Endocr Pract. 2012 Nov 27:1-22.
Mesliniene S, Ramrattan L, Giddings S, Sheikh-Ali M.
Division of Endocrinology, University of Florida College of Medicine-Jacksonville, Jacksonville, Florida.
Objective: To review and assess the role of vitamin D on the onset, progression and relapse of multiple sclerosis (MS), based on evidence acquired from the analysis of preclinical, observational and interventional studies.
Methods: All English language literature in MEDLINE (January 1969-April 2012) was searched for observational and interventional studies on the dosage effect of vitamin D on the onset, progression and relapse rate of MS. The MESH terms used in the search included Vitamin D AND Multiple Sclerosis. Additional publications and abstracts were identified from review articles and from the references cited in the previously found articles. In addition to the experimental studies, only those human studies that specified the population size, doses of vitamin D used and the resulting effect on MS were considered.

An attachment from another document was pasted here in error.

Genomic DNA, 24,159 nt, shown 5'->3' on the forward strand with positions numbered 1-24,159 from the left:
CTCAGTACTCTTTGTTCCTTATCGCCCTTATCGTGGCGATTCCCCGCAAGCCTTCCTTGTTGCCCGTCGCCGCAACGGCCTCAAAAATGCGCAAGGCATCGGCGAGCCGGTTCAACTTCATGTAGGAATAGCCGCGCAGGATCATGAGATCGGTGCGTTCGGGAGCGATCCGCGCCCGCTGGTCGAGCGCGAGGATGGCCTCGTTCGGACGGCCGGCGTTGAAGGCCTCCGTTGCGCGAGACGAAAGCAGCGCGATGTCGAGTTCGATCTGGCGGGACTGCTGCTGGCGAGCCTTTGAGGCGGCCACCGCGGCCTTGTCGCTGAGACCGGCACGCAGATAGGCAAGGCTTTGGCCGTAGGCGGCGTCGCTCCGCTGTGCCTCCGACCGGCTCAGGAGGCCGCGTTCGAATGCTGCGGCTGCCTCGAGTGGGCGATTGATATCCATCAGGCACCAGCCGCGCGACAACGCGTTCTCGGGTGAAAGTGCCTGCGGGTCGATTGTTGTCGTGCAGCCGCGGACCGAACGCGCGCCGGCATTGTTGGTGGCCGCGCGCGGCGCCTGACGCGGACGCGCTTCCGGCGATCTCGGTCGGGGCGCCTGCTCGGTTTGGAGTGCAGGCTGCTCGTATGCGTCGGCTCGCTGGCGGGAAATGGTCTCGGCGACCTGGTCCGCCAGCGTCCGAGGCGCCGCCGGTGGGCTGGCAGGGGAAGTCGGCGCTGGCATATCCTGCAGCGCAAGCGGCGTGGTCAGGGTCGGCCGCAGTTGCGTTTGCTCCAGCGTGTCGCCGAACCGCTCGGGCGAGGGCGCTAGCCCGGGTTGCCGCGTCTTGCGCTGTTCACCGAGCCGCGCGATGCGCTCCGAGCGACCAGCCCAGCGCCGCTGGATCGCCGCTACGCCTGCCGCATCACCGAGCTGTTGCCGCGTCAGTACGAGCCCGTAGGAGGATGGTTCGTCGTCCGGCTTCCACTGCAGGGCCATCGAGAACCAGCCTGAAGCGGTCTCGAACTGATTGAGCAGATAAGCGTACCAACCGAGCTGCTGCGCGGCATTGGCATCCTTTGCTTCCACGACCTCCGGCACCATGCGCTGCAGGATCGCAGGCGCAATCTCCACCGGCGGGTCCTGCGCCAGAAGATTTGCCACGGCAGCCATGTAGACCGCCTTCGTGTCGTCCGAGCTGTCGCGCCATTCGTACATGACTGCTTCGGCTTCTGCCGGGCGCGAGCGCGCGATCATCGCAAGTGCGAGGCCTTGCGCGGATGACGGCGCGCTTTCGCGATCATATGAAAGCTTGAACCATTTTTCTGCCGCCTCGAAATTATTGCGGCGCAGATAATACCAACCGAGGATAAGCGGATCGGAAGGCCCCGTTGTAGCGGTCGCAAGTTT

Results: Vitamin D deficiency is very common among MS patients. Multiple preclinical studies have shown that vitamin D is a potent regulator of inflammation in MS. Most observational studies support an association between high vitamin D levels and a reduced risk of developing MS. However, conflicting results have been reported by observational studies on the correlation between vitamin D and MS severity and interventional studies using vitamin D as a therapeutic agent for MS.
Conclusion: Vitamin D deficiency in MS patients should be avoided. In addition, the risk of developing MS might be reduced by maintaining optimal vitamin D levels in the healthy population. Larger randomized interventional trials are needed to clarify the therapeutic effect of vitamin D in MS.